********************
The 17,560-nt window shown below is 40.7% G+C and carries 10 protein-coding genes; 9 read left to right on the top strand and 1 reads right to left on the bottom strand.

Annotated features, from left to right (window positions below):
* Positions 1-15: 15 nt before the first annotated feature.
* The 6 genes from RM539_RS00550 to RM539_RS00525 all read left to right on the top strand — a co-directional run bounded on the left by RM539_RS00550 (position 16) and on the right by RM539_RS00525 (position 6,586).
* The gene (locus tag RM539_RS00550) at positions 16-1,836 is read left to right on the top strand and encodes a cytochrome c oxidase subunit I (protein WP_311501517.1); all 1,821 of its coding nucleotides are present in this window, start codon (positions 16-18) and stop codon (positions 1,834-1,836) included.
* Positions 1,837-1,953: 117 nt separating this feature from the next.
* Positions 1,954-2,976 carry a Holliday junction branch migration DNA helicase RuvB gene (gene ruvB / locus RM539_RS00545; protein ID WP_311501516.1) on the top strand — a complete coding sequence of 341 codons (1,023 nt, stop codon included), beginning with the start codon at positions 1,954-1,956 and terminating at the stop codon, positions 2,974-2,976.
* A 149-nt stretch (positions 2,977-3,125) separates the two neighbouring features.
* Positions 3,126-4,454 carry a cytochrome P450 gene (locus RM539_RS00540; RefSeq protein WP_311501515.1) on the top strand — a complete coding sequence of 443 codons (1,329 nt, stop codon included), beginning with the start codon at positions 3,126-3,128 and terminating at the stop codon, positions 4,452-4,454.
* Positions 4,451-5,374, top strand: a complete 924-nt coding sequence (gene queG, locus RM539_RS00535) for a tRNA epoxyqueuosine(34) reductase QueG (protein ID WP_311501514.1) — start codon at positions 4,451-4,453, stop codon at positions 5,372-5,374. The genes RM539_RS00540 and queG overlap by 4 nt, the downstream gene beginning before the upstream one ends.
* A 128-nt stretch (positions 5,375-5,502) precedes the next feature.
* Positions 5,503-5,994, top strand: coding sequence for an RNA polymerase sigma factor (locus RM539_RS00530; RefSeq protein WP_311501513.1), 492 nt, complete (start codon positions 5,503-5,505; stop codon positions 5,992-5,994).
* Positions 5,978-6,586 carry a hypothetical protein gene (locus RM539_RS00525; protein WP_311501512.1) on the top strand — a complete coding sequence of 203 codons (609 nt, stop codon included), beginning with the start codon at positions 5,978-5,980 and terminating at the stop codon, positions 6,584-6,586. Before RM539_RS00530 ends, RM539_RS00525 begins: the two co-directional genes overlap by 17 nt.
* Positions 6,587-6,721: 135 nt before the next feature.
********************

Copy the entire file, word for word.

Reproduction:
The 17,560-nt window shown below is 40.7% G+C and carries 10 protein-coding genes; 9 read left to right on the top strand and 1 reads right to left on the bottom strand.

Annotated features, from left to right (window positions below):
* Positions 1-15: 15 nt before the first annotated feature.
* The 6 genes from RM539_RS00550 to RM539_RS00525 all read left to right on the top strand — a co-directional run bounded on the left by RM539_RS00550 (position 16) and on the right by RM539_RS00525 (position 6,586).
* The gene (locus tag RM539_RS00550) at positions 16-1,836 is read left to right on the top strand and encodes a cytochrome c oxidase subunit I (protein WP_311501517.1); all 1,821 of its coding nucleotides are present in this window, start codon (positions 16-18) and stop codon (positions 1,834-1,836) included.
* Positions 1,837-1,953: 117 nt separating this feature from the next.
* Positions 1,954-2,976 carry a Holliday junction branch migration DNA helicase RuvB gene (gene ruvB / locus RM539_RS00545; protein ID WP_311501516.1) on the top strand — a complete coding sequence of 341 codons (1,023 nt, stop codon included), beginning with the start codon at positions 1,954-1,956 and terminating at the stop codon, positions 2,974-2,976.
* A 149-nt stretch (positions 2,977-3,125) separates the two neighbouring features.
* Positions 3,126-4,454 carry a cytochrome P450 gene (locus RM539_RS00540; RefSeq protein WP_311501515.1) on the top strand — a complete coding sequence of 443 codons (1,329 nt, stop codon included), beginning with the start codon at positions 3,126-3,128 and terminating at the stop codon, positions 4,452-4,454.
* Positions 4,451-5,374, top strand: a complete 924-nt coding sequence (gene queG, locus RM539_RS00535) for a tRNA epoxyqueuosine(34) reductase QueG (protein ID WP_311501514.1) — start codon at positions 4,451-4,453, stop codon at positions 5,372-5,374. The genes RM539_RS00540 and queG overlap by 4 nt, the downstream gene beginning before the upstream one ends.
* A 128-nt stretch (positions 5,375-5,502) precedes the next feature.
* Positions 5,503-5,994, top strand: coding sequence for an RNA polymerase sigma factor (locus RM539_RS00530; RefSeq protein WP_311501513.1), 492 nt, complete (start codon positions 5,503-5,505; stop codon positions 5,992-5,994).
* Positions 5,978-6,586 carry a hypothetical protein gene (locus RM539_RS00525; protein WP_311501512.1) on the top strand — a complete coding sequence of 203 codons (609 nt, stop codon included), beginning with the start codon at positions 5,978-5,980 and terminating at the stop codon, positions 6,584-6,586. Before RM539_RS00530 ends, RM539_RS00525 begins: the two co-directional genes overlap by 17 nt.
* Positions 6,587-6,721: 135 nt before the next feature.